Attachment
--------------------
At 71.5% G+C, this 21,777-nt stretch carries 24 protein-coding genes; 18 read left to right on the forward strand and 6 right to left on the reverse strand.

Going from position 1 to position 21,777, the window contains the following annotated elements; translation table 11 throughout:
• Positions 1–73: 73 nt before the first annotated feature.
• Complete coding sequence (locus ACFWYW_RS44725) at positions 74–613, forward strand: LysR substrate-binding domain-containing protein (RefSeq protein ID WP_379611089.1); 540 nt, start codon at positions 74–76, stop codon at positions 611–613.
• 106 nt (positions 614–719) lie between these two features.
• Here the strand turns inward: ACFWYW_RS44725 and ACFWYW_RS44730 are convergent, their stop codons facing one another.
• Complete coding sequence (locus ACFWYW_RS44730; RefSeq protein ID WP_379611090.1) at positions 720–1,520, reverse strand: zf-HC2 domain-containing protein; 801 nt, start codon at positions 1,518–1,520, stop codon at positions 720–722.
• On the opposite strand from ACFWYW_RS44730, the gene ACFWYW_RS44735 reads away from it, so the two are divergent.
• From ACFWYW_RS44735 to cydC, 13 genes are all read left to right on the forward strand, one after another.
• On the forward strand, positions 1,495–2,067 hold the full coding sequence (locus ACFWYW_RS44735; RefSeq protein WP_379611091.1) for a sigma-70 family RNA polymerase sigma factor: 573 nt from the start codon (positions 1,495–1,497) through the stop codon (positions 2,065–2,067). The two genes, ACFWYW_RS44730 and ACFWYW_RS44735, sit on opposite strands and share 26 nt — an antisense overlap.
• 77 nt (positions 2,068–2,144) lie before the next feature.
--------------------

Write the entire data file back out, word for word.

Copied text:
At 71.5% G+C, this 21,777-nt stretch carries 24 protein-coding genes; 18 read left to right on the forward strand and 6 right to left on the reverse strand.

Going from position 1 to position 21,777, the window contains the following annotated elements; translation table 11 throughout:
• Positions 1–73: 73 nt before the first annotated feature.
• Complete coding sequence (locus ACFWYW_RS44725) at positions 74–613, forward strand: LysR substrate-binding domain-containing protein (RefSeq protein ID WP_379611089.1); 540 nt, start codon at positions 74–76, stop codon at positions 611–613.
• 106 nt (positions 614–719) lie between these two features.
• Here the strand turns inward: ACFWYW_RS44725 and ACFWYW_RS44730 are convergent, their stop codons facing one another.
• Complete coding sequence (locus ACFWYW_RS44730; RefSeq protein ID WP_379611090.1) at positions 720–1,520, reverse strand: zf-HC2 domain-containing protein; 801 nt, start codon at positions 1,518–1,520, stop codon at positions 720–722.
• On the opposite strand from ACFWYW_RS44730, the gene ACFWYW_RS44735 reads away from it, so the two are divergent.
• From ACFWYW_RS44735 to cydC, 13 genes are all read left to right on the forward strand, one after another.
• On the forward strand, positions 1,495–2,067 hold the full coding sequence (locus ACFWYW_RS44735; RefSeq protein WP_379611091.1) for a sigma-70 family RNA polymerase sigma factor: 573 nt from the start codon (positions 1,495–1,497) through the stop codon (positions 2,065–2,067). The two genes, ACFWYW_RS44730 and ACFWYW_RS44735, sit on opposite strands and share 26 nt — an antisense overlap.
• 77 nt (positions 2,068–2,144) lie before the next feature.